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Closing a hive after a Split


#1

OK.
Have just done my first split and am concerned.
Its only been a day too.

All the info says to leave the Queenless hive alone for a week.
Does this mean I’m to block the entrance too, or do they still want an entrance???


#2

They will want an entrance for sure.

Cheers
Rob.


#3

Thanks

Suppose Just gotta be patient and hope for the best.


#4

I always struggle with the being patient thing!


#5

Am I OK just to take a peek to make sure they’re still there?
I’ve made the opening much smaller and there seems very little activity.

The weather is warm and sunny with plenty of food around for them.
The other half of the split is slower but nowhere near like this one.


#6

There’s not an issue with lifting the lid for a peek but i wouldnt be going through the frames. How did you do the split? If there arent many bees and there are frames of brood to look after, i imagine there might be less activity at the entrance.

Also, if the split is close to the former hive you will likely have had drift of foragers back to the old hive.


#7

Lack of activity at the entrance of a split is normal. If you think about it only nurse/house bees are in the split as all the field bees would have returned to their original hive. If there was “normal” entrance activity it would get me thinking about robbing.

Be patient and leave them alone to get on with being bees.

Cheers
Rob.


#8

My understanding was to keep the hives close to each other so to “confuse” the bees in which hive to go back to. Both hives were a metre away from the original spot.
The one with the queen has a more normal activity.

I did split the frames as best I could and did it fairly quickly. Many of the frames had queen cells at the bottom of the frames, so am hopeful
I’ll give it at least a week.

Hey its my first time at this and was pretty daunting
Many thanks


#9

Just took a photo of a split I did a couple of days ago. Virtually no activity in front of the split but planty of activity in front of an established hive. This is what I would expect.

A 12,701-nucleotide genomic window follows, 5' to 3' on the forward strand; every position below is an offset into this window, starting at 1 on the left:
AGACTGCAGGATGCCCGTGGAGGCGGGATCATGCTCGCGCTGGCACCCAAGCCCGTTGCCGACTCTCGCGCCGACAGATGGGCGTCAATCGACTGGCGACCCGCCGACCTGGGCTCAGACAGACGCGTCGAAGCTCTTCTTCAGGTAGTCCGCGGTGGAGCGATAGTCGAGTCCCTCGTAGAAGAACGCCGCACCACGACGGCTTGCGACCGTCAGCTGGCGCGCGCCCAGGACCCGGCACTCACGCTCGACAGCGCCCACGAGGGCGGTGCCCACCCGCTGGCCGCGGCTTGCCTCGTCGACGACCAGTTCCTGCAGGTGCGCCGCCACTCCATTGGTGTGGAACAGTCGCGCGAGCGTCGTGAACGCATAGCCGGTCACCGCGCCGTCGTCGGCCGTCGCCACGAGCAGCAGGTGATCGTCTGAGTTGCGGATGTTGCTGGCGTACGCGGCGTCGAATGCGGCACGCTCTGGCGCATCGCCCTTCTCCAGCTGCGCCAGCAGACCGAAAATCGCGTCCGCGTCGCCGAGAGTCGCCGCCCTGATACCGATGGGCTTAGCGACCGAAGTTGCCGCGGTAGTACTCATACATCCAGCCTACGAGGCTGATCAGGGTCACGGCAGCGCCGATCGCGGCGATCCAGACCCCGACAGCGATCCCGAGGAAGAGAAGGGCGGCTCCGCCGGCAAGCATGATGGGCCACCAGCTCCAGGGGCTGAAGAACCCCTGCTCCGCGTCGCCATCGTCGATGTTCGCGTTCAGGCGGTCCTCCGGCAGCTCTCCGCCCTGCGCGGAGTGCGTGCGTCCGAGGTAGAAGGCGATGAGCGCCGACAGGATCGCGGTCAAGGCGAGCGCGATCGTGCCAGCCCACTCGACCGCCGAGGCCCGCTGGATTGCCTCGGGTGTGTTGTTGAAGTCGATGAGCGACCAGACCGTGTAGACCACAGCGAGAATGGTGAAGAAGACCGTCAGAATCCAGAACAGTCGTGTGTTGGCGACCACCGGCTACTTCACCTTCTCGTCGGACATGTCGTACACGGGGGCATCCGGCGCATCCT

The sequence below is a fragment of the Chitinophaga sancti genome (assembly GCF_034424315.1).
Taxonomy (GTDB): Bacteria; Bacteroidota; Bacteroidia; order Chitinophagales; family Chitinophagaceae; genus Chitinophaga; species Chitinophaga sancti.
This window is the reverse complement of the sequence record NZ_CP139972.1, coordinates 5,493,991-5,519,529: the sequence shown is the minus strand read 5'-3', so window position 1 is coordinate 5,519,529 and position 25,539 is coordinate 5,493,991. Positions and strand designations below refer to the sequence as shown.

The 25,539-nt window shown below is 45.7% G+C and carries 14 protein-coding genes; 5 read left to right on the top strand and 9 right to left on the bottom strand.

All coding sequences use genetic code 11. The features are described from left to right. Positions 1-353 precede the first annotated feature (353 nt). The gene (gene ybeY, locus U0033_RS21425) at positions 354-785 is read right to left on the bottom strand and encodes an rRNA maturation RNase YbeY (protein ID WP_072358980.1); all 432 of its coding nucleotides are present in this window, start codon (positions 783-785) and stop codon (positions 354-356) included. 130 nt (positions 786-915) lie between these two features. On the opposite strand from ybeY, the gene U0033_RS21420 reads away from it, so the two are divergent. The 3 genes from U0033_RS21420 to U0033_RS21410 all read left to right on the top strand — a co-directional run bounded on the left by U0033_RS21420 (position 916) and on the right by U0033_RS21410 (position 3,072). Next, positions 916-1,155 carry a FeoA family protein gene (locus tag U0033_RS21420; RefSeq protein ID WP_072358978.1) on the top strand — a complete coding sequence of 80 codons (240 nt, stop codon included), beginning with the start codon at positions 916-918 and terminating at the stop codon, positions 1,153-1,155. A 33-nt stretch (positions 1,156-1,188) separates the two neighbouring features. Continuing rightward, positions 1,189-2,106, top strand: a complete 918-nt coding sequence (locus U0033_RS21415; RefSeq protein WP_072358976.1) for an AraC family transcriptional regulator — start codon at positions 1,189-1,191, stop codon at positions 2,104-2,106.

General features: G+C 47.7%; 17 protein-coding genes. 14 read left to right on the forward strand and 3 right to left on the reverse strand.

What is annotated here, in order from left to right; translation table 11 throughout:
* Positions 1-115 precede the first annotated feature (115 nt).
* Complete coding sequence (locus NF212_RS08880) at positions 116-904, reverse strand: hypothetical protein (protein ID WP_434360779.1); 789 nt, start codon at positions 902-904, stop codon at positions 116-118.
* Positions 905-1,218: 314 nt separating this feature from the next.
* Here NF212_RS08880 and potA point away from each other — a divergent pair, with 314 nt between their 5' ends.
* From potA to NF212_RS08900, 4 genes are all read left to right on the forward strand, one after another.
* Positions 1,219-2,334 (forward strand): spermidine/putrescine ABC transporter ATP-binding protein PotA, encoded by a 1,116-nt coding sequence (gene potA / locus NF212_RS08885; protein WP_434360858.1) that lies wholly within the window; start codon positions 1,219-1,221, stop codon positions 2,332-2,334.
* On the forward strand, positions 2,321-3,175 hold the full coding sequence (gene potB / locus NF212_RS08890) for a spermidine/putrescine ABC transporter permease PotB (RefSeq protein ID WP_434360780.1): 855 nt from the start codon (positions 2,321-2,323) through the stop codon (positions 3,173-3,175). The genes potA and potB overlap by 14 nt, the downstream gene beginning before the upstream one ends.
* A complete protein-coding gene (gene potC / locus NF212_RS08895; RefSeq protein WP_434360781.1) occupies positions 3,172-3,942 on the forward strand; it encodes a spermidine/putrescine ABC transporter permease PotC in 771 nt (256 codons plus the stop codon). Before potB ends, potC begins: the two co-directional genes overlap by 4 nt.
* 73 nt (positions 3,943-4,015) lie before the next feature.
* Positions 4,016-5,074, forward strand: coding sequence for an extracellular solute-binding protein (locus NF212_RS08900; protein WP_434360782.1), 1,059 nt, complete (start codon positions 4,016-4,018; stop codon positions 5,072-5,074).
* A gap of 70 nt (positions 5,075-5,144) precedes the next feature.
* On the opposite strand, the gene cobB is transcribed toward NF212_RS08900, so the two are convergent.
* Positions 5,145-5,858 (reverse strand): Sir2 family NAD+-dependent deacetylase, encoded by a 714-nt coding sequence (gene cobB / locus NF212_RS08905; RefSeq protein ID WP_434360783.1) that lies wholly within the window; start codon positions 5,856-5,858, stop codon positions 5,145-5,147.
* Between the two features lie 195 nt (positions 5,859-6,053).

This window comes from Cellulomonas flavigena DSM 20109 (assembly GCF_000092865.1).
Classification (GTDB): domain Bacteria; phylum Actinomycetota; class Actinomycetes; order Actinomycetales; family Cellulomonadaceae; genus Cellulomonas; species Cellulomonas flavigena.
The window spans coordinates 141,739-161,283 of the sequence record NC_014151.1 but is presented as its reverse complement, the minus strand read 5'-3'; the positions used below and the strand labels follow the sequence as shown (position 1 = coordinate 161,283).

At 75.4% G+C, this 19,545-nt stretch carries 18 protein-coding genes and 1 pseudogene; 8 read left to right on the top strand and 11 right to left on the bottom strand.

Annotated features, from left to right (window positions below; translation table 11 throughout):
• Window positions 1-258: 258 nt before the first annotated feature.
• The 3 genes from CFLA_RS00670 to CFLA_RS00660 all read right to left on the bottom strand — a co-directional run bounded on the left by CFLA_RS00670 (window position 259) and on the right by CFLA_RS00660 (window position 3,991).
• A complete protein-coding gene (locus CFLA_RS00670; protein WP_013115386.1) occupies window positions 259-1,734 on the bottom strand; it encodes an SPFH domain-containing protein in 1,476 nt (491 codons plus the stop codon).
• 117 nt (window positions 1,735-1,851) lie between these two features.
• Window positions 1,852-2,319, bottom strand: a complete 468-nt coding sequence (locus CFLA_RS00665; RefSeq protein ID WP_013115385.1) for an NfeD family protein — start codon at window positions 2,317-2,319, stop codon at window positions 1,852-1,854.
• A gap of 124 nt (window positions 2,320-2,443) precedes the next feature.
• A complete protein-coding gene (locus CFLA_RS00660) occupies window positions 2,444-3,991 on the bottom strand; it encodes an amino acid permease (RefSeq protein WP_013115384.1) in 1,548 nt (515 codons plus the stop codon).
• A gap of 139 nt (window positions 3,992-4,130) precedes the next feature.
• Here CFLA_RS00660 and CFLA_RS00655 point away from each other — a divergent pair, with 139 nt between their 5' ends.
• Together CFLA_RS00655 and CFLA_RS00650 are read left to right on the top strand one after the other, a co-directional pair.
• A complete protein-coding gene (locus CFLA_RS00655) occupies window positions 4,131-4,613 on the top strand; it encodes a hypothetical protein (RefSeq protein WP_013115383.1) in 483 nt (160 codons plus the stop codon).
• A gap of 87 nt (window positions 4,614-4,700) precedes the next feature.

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Cheers
Rob


#10

So how are the splits doing?


#11

Very Good.

Before the split there were quite a few queen cells. Now there are none. I haven’t spotted the queen but I never have.

Both hives are very active and after inspecting them have no wax moth.


#12

That’s great to hear. I suppose as long as you have evidence of her it’s all good, although it is lovely when you are able to spot them. I don’t think wax moth generally move in until bees are gone? When you do an inspection can you post some pics?


#13

So here is my set-up.

The blue and yellow ones were the split. The blue one had the queen and has about 6 frames full while the yellow has the new queen and has about 3 frames full. The new queened one still only has a single doorway. This is all after a couple of weeks so am pretty optimistic. Its now also just starting to warm up. Finally!!!

The double decker in the background has the flow hive and I just managed to get the super off and scrape some of the built up wax. That was almost an hours worth as the bees had been busy. A lot of work as the build up was big. In a couple of days will revisit to inspect the brood box.
Am considering to put an extra brood box on this one.

I live on 30 acres surround by more Australian bush and Jarrah is in full flower as are my cherry trees and citrus. They have so much to choose from.